• Express love through touch—many health experts support physical affection like hugging, a pat on the back or a gentle massage because they help ease physical discomfort as well as provide emotional support.
  • Treat them like always—it can be difficult to know how much they want this, but you should try to treat them as if they were pain-free. Although it is important to take into consideration their pain symptoms, you should also try to treat them as if they were normal people—invite them to events and activities and give them the freedom to refuse.
  • Don’t give advice—it may go against your instincts, but don’t try to advise them on how to manage their symptoms. Remember that you are not a medical expert—and even the experts don’t fully understand many chronic pain conditions—nor are you the one experiencing the pain. Your advice may be given in a spirit of charity, but it can often be interpreted as uninformed or nagging.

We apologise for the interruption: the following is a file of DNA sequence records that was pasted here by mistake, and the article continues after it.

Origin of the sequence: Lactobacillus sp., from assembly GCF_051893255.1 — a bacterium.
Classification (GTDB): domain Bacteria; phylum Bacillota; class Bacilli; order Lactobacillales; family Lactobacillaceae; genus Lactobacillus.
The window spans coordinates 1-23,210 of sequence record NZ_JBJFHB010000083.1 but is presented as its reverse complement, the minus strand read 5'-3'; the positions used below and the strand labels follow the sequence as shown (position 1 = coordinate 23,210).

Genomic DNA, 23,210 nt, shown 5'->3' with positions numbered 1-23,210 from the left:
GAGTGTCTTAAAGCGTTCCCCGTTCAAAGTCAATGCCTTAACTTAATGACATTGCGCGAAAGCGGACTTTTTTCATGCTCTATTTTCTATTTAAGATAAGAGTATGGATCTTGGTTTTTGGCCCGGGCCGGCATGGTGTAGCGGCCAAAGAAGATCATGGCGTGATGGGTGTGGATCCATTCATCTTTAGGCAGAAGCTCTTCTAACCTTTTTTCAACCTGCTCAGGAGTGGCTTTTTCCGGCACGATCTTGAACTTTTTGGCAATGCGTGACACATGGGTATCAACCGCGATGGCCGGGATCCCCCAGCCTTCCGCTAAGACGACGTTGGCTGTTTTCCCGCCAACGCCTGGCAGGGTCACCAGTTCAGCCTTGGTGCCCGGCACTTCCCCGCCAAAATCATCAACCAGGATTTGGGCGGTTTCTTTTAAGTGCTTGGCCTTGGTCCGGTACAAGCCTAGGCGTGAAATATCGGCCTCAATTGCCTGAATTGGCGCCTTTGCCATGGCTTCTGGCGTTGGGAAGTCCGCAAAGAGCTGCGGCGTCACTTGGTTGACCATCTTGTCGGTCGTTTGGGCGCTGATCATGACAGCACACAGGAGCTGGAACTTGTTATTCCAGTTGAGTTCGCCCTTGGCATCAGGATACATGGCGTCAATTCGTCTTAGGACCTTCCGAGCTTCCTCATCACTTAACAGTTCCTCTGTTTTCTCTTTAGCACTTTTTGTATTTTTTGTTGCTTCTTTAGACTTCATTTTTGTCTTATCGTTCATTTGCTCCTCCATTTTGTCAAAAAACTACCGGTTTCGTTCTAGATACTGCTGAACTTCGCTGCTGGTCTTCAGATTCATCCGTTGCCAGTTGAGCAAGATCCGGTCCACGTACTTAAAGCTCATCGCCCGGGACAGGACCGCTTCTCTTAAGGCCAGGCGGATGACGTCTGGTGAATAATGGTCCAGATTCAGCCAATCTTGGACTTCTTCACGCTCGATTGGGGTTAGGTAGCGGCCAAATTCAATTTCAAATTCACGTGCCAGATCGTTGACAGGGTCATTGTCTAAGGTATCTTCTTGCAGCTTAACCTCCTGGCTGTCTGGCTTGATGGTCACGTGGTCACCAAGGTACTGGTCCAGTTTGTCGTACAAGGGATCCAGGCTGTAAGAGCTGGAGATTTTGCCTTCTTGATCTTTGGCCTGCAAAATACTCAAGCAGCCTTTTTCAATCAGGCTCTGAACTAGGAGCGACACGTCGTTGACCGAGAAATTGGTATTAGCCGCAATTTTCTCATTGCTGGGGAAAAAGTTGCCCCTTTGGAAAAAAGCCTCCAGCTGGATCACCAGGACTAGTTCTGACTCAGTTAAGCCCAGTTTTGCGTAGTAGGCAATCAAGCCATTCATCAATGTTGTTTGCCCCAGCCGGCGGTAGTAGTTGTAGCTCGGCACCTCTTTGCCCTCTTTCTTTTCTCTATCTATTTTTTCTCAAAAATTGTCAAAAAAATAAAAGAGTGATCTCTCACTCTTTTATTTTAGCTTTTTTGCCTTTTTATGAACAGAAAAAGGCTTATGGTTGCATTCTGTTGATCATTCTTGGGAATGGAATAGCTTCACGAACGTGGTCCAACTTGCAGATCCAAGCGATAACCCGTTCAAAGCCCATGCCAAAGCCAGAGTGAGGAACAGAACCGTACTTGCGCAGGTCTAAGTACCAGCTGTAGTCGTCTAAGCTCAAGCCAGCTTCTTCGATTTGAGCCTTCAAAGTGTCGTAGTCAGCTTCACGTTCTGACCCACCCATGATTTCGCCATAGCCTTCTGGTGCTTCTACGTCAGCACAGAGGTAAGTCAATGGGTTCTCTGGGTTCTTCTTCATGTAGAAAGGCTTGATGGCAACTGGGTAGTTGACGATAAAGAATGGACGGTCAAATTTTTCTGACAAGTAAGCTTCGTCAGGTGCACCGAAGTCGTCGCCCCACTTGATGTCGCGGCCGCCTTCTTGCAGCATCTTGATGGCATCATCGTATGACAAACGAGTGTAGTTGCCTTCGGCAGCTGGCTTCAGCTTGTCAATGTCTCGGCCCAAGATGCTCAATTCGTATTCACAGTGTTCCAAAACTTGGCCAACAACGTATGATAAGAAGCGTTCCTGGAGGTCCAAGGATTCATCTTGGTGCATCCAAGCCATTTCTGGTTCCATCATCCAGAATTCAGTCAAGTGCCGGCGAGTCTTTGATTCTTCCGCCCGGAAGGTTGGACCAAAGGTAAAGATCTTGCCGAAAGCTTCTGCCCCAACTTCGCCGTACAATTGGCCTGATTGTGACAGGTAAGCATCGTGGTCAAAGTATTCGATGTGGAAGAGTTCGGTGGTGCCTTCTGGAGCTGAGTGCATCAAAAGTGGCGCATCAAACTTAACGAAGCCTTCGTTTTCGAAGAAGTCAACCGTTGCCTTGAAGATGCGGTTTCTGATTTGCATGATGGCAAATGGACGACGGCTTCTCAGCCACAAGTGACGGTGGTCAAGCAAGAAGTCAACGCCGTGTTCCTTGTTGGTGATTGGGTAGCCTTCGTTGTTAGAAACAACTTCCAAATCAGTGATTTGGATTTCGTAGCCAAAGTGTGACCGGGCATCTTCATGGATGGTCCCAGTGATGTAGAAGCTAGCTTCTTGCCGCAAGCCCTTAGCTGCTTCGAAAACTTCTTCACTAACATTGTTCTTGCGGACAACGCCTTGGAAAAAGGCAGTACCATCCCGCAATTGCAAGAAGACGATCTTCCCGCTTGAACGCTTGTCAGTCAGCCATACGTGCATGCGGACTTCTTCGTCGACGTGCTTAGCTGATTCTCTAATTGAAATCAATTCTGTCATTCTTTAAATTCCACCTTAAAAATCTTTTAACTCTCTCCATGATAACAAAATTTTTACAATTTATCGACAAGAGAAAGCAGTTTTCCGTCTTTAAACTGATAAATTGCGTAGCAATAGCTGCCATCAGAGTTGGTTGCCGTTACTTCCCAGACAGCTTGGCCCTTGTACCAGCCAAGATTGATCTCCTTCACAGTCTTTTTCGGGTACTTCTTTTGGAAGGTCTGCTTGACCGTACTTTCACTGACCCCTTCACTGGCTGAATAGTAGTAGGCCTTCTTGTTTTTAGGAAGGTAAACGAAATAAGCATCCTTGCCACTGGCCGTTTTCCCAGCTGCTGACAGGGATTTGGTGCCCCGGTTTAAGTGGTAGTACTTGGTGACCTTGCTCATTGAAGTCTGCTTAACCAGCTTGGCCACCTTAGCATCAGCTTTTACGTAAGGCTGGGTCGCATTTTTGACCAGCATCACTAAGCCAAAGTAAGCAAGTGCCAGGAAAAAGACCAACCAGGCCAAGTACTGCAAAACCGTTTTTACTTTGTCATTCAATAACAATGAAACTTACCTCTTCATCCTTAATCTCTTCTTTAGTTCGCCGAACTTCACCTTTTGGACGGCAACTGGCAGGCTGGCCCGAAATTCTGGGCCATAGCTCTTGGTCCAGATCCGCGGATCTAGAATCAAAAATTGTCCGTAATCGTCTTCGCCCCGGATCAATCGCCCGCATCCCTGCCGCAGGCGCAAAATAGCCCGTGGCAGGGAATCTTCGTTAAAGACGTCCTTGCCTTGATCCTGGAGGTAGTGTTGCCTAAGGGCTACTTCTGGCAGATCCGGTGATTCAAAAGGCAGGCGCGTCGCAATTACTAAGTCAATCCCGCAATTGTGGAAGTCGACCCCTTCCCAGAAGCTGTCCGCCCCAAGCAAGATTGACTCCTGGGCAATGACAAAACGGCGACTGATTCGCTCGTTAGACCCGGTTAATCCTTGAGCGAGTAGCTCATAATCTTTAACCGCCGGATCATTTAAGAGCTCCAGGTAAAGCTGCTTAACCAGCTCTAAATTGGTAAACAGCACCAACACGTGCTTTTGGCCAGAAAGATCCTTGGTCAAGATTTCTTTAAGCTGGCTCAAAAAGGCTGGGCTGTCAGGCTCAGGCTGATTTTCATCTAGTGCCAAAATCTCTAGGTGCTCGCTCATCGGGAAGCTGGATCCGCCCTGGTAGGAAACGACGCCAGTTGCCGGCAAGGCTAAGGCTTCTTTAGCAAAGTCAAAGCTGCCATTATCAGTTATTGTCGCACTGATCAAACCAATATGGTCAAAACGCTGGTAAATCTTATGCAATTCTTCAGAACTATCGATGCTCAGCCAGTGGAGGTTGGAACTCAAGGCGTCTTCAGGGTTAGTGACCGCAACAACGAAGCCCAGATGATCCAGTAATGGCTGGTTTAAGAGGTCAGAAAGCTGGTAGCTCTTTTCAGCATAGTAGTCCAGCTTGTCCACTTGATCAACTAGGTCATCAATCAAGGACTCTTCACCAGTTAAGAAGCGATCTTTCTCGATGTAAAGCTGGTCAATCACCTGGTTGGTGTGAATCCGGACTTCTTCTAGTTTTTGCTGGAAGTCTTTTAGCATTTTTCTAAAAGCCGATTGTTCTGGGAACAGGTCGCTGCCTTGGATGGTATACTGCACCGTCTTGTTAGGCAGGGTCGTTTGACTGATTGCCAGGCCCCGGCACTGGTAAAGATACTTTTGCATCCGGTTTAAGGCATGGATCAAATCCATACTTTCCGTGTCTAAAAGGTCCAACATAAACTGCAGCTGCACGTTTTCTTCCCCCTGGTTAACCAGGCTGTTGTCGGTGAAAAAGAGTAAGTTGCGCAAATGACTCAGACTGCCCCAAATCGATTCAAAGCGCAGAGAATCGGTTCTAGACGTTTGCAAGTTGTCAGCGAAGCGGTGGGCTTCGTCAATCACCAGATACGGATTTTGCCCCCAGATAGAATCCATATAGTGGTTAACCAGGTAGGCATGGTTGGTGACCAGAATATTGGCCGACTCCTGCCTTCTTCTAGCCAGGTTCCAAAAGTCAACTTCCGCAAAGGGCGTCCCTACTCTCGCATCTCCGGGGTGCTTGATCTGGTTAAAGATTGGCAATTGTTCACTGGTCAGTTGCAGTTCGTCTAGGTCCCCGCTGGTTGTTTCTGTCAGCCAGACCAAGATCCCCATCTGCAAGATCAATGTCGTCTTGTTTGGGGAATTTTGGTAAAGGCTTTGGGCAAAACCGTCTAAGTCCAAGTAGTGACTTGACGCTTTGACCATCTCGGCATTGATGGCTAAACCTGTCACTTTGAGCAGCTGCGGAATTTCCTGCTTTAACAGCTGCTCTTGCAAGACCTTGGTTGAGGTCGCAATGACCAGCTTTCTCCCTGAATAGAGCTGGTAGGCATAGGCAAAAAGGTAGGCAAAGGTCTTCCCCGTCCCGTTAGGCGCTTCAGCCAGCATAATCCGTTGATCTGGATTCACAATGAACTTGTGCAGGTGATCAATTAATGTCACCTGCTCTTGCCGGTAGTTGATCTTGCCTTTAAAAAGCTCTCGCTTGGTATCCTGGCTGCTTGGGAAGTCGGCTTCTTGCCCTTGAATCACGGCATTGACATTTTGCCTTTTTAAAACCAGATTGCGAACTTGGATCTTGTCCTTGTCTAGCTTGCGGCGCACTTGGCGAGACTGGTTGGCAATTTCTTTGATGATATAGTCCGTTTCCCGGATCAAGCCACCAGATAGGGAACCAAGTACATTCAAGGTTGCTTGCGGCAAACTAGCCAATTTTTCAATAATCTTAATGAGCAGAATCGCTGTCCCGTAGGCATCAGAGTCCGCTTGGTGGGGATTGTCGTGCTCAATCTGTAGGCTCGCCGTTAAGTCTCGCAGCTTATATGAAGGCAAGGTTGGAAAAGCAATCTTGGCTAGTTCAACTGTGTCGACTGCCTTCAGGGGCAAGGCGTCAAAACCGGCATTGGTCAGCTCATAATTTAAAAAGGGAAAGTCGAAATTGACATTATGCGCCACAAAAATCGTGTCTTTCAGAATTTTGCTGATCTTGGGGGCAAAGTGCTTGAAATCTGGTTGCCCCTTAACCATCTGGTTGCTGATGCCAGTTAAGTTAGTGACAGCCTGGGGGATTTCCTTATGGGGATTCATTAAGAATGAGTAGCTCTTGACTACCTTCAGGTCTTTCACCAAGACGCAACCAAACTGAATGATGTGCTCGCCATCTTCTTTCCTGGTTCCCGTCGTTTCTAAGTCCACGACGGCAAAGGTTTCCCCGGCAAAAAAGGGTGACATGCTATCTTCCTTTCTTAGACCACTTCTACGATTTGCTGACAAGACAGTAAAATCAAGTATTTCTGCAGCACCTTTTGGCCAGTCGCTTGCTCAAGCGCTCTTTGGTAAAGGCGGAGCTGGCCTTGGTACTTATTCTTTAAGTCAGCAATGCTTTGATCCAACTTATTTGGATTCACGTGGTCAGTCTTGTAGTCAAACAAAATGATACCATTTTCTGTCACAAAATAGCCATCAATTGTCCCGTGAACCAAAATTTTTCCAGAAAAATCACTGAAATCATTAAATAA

• Let them direct you—if you want to assist your loved one, you should make it a habit of asking, “How can I help?” If this doesn’t get you a concrete answer, then you should try more specific requests like “What do you need from the grocery?” or “Do you need a ride anywhere?”
  • Listen to them—it may take some time, but eventually they will open up to you about their situation. When they do open up, remember that they don’t expect solutions, just someone to hear them out.
  • Remain positive—given the bleak prognosis of many chronic pain conditions, it is important that you try to be as positive as possible. Don’t be patronizing but give positive feedback where it is appropriate. Even if it is only a momentary reprieve from their plight, those moments of genuine gratitude and praise can be quite memorable.
  • Ask for medical intervention—if necessary, ask your loved one’s doctor to help them. It is unlikely that they can do more for them about the primary pain issue, but they may not be getting all the care they need for secondary issues like mental health or sleep problems.